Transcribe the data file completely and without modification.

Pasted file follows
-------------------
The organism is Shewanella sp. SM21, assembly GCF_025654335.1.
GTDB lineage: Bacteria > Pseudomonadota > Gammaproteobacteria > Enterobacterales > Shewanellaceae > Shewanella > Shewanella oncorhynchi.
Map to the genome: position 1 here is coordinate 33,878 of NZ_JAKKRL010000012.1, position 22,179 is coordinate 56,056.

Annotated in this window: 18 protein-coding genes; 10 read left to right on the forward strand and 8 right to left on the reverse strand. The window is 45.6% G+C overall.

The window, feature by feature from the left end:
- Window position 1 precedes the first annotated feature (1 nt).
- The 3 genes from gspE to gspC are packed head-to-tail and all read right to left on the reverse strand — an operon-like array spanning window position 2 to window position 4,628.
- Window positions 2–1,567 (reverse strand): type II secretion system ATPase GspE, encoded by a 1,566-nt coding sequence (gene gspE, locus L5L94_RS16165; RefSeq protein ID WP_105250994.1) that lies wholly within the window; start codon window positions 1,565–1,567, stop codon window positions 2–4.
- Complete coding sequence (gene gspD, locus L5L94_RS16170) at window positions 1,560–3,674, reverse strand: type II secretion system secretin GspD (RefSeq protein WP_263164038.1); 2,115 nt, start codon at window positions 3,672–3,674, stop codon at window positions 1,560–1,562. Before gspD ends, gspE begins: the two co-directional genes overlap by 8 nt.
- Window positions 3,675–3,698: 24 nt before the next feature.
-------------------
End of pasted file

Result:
The organism is Shewanella sp. SM21, assembly GCF_025654335.1.
GTDB lineage: Bacteria > Pseudomonadota > Gammaproteobacteria > Enterobacterales > Shewanellaceae > Shewanella > Shewanella oncorhynchi.
Map to the genome: position 1 here is coordinate 33,878 of NZ_JAKKRL010000012.1, position 22,179 is coordinate 56,056.

Annotated in this window: 18 protein-coding genes; 10 read left to right on the forward strand and 8 right to left on the reverse strand. The window is 45.6% G+C overall.

The window, feature by feature from the left end:
- Window position 1 precedes the first annotated feature (1 nt).
- The 3 genes from gspE to gspC are packed head-to-tail and all read right to left on the reverse strand — an operon-like array spanning window position 2 to window position 4,628.
- Window positions 2–1,567 (reverse strand): type II secretion system ATPase GspE, encoded by a 1,566-nt coding sequence (gene gspE, locus L5L94_RS16165; RefSeq protein ID WP_105250994.1) that lies wholly within the window; start codon window positions 1,565–1,567, stop codon window positions 2–4.
- Complete coding sequence (gene gspD, locus L5L94_RS16170) at window positions 1,560–3,674, reverse strand: type II secretion system secretin GspD (RefSeq protein WP_263164038.1); 2,115 nt, start codon at window positions 3,672–3,674, stop codon at window positions 1,560–1,562. Before gspD ends, gspE begins: the two co-directional genes overlap by 8 nt.
- Window positions 3,675–3,698: 24 nt before the next feature.